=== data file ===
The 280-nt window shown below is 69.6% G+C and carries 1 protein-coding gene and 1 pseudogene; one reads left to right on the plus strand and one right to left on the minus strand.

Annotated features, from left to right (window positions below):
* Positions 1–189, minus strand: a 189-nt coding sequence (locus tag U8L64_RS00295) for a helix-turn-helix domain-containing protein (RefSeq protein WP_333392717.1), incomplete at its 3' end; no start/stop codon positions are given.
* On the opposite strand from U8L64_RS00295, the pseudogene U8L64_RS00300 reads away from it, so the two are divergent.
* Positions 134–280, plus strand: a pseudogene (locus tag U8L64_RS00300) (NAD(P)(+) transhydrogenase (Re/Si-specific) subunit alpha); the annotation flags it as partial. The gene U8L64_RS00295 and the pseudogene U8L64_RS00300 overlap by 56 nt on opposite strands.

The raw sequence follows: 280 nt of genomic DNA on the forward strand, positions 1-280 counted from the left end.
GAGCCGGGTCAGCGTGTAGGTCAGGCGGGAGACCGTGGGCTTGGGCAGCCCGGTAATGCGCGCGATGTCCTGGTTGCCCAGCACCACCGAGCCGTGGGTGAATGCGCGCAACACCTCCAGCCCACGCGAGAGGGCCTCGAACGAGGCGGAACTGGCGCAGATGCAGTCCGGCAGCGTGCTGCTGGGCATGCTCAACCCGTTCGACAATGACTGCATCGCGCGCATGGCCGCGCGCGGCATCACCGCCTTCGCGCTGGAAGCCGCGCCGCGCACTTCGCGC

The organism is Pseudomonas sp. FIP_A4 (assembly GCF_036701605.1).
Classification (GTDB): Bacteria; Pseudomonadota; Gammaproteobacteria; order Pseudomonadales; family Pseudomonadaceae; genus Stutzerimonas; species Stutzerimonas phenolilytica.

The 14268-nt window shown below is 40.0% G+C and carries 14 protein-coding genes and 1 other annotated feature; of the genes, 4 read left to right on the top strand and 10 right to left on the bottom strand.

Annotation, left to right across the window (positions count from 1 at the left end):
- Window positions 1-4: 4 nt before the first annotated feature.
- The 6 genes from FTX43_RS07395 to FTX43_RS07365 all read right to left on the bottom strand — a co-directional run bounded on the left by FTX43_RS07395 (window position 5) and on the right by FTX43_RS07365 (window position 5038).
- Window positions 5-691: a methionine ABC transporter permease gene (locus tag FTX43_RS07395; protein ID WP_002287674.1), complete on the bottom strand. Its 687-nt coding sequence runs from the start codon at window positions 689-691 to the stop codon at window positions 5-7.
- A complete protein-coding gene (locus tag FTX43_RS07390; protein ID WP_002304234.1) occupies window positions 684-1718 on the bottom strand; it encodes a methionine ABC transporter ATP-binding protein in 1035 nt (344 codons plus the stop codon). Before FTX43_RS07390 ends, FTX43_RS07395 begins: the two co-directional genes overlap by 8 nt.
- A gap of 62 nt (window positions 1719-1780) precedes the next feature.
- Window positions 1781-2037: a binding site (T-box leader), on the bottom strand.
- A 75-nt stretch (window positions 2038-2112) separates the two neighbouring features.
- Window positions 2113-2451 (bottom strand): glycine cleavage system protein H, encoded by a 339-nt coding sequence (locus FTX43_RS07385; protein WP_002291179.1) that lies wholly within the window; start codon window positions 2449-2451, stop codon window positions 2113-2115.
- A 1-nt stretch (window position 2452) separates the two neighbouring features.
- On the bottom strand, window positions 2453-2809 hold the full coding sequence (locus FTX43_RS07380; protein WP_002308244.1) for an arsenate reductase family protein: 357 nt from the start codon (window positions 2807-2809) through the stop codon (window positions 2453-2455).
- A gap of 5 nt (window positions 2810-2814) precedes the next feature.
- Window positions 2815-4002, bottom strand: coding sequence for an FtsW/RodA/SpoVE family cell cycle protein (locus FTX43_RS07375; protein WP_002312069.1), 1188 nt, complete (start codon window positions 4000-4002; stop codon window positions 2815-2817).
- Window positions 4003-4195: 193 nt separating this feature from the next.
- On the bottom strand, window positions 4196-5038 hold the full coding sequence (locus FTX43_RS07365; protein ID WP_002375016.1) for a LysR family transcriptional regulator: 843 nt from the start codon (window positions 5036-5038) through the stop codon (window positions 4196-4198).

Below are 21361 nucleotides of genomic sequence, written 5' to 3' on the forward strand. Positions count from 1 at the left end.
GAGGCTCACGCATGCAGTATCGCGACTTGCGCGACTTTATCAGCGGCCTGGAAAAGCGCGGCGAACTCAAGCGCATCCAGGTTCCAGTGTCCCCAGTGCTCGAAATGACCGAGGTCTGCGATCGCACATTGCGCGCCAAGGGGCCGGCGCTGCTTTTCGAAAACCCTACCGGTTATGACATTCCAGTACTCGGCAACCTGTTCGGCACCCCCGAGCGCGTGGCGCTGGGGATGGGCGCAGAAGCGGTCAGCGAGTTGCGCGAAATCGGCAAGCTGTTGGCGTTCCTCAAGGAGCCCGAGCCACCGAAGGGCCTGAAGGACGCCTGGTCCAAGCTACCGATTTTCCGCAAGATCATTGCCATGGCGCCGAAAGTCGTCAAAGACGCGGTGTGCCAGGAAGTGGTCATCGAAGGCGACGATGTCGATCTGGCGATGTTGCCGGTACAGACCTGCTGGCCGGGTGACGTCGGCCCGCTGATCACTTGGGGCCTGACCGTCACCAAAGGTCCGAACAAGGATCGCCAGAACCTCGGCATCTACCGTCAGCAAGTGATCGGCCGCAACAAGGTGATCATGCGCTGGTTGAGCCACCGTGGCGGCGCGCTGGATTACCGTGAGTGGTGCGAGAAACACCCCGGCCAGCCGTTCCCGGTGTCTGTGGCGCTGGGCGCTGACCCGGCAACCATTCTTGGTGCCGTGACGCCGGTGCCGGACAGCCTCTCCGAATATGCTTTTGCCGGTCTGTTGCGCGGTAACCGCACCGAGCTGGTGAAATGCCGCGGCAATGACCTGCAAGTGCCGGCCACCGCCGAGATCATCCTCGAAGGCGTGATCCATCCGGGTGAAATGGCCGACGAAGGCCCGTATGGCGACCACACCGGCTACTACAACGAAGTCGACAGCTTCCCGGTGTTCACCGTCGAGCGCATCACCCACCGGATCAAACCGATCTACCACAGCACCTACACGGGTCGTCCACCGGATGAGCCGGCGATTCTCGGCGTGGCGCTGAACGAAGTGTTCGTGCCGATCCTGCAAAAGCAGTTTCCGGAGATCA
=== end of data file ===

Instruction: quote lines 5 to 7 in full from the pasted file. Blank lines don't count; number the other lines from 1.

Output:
* Positions 134–280, plus strand: a pseudogene (locus tag U8L64_RS00300) (NAD(P)(+) transhydrogenase (Re/Si-specific) subunit alpha); the annotation flags it as partial. The gene U8L64_RS00295 and the pseudogene U8L64_RS00300 overlap by 56 nt on opposite strands.

The raw sequence follows: 280 nt of genomic DNA on the forward strand, positions 1-280 counted from the left end.
GAGCCGGGTCAGCGTGTAGGTCAGGCGGGAGACCGTGGGCTTGGGCAGCCCGGTAATGCGCGCGATGTCCTGGTTGCCCAGCACCACCGAGCCGTGGGTGAATGCGCGCAACACCTCCAGCCCACGCGAGAGGGCCTCGAACGAGGCGGAACTGGCGCAGATGCAGTCCGGCAGCGTGCTGCTGGGCATGCTCAACCCGTTCGACAATGACTGCATCGCGCGCATGGCCGCGCGCGGCATCACCGCCTTCGCGCTGGAAGCCGCGCCGCGCACTTCGCGC